"A Brandywine Christmas" at the Brandywine River Museum, an exhibition that includes snowy-scene paintings by N.C. Wyeth, a Victorian dollhouse, and model trains, is "on par" with last year, a spokeswoman said.

Though the Kimmel Center has no year-to-year holiday offerings that would indicate sales trends, marketing chief Charles Croce said holiday-season shows such as

Legally Blonde


A Chorus Line

were selling pretty much as usual.

"The Chronicles of Narnia" show at the Franklin Institute is meeting attendance goals, though officials declined to release specific figures. Though not holiday-themed, "Narnia" straddles Thanksgiving weekend and Christmas and offers a vaguely winter-wonderland immersive experience - and the power of experience is one of the concepts many groups have embraced.

Piffaro's Christmas concerts - which bring in more than a third of its annual ticket revenue - weave in more than just music. The concerts, based on a 16th-century manuscript, will also feature singers, actors and dancing.

"All of Piffaro's concerts try to put the music into context, so they are not so much scholarly [as] having people experiencing what it might have felt like to have heard the music at the time," administrative director Matthew Smith-Soley said.

The full impact of the economy on holiday tickets won't be known for weeks, and many groups say year-to-date statistics are less meaningful because ticket buyers are waiting longer than ever to act.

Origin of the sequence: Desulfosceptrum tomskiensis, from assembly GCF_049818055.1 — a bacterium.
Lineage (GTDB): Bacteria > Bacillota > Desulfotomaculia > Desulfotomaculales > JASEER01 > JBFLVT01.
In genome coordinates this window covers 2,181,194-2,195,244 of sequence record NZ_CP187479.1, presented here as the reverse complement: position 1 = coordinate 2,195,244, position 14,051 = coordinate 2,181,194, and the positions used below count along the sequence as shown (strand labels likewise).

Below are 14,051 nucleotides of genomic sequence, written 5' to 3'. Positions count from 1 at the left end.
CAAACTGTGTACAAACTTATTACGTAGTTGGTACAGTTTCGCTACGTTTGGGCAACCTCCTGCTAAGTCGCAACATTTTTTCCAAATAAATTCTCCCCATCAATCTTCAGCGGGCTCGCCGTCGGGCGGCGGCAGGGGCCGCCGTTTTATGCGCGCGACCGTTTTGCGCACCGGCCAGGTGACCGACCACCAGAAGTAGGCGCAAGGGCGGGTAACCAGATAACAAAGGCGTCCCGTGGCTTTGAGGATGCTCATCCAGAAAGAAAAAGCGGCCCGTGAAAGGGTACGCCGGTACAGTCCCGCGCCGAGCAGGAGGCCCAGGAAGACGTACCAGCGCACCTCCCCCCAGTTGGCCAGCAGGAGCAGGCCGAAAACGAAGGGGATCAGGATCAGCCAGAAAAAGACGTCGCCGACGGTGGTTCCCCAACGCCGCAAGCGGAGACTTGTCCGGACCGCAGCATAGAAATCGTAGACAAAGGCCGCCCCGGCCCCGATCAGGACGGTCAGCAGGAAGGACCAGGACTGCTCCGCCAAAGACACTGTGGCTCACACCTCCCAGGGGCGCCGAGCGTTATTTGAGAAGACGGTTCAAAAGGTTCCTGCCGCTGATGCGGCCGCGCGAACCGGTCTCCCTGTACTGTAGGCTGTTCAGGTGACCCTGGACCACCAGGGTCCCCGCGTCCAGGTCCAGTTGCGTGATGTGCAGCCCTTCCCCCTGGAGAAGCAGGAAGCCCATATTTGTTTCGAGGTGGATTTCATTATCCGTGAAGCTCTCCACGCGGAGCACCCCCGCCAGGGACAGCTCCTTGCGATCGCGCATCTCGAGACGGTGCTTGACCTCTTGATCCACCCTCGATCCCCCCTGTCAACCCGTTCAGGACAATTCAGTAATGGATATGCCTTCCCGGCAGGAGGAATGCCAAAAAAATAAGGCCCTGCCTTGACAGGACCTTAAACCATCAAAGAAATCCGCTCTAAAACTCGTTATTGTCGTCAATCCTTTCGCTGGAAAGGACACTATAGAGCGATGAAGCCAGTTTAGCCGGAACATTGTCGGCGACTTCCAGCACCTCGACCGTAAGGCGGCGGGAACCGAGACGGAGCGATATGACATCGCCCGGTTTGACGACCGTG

Before Thanksgiving, Rebecca Bolden, executive director of the Philadelphia Singers, was growing nervous. But last week, sales picked up for the group's "Christmas on Logan Square" concerts this weekend.

"Over the past few years people are more last-minute, and we tend to see a lot of volume the week prior to a concert. I think we'll do a very healthy walk-up business," she said.

Last-minute buying is one trend that Philadelphia shares with the nation, but many arts leaders were surprised to learn that in holiday ticket sales, the region is firmly in the smaller pack of markets doing paricularly well.

"It's an expression of the strength of arts and culture in Philadelphia. In good times or bad, the arts are something people turn to at the holidays," arts consultant Steller said. "All I can say is: Gotta love Philadelphia."